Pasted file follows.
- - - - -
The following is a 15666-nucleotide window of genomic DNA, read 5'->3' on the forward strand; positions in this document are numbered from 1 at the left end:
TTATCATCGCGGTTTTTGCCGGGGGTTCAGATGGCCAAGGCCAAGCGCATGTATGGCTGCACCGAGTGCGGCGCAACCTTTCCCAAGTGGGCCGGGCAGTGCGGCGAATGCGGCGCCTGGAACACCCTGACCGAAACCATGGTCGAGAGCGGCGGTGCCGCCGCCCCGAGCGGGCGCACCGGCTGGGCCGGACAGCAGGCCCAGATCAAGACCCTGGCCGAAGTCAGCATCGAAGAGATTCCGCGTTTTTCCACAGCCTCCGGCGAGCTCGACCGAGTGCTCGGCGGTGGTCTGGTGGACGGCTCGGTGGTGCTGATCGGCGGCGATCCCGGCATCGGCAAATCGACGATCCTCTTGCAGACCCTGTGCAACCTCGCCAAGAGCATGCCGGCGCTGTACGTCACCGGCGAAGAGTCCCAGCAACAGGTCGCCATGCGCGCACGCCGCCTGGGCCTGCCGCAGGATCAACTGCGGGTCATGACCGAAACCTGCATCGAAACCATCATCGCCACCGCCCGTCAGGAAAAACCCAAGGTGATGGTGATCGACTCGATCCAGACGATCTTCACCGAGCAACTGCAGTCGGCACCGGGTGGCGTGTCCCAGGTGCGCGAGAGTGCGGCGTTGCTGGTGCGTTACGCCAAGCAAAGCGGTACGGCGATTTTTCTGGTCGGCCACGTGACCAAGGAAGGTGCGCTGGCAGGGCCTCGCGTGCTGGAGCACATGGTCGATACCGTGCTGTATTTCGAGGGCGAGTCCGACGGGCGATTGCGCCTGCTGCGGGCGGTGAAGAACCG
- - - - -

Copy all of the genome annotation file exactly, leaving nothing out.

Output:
The following is a 15666-nucleotide window of genomic DNA, read 5'->3' on the forward strand; positions in this document are numbered from 1 at the left end:
TTATCATCGCGGTTTTTGCCGGGGGTTCAGATGGCCAAGGCCAAGCGCATGTATGGCTGCACCGAGTGCGGCGCAACCTTTCCCAAGTGGGCCGGGCAGTGCGGCGAATGCGGCGCCTGGAACACCCTGACCGAAACCATGGTCGAGAGCGGCGGTGCCGCCGCCCCGAGCGGGCGCACCGGCTGGGCCGGACAGCAGGCCCAGATCAAGACCCTGGCCGAAGTCAGCATCGAAGAGATTCCGCGTTTTTCCACAGCCTCCGGCGAGCTCGACCGAGTGCTCGGCGGTGGTCTGGTGGACGGCTCGGTGGTGCTGATCGGCGGCGATCCCGGCATCGGCAAATCGACGATCCTCTTGCAGACCCTGTGCAACCTCGCCAAGAGCATGCCGGCGCTGTACGTCACCGGCGAAGAGTCCCAGCAACAGGTCGCCATGCGCGCACGCCGCCTGGGCCTGCCGCAGGATCAACTGCGGGTCATGACCGAAACCTGCATCGAAACCATCATCGCCACCGCCCGTCAGGAAAAACCCAAGGTGATGGTGATCGACTCGATCCAGACGATCTTCACCGAGCAACTGCAGTCGGCACCGGGTGGCGTGTCCCAGGTGCGCGAGAGTGCGGCGTTGCTGGTGCGTTACGCCAAGCAAAGCGGTACGGCGATTTTTCTGGTCGGCCACGTGACCAAGGAAGGTGCGCTGGCAGGGCCTCGCGTGCTGGAGCACATGGTCGATACCGTGCTGTATTTCGAGGGCGAGTCCGACGGGCGATTGCGCCTGCTGCGGGCGGTGAAGAACCG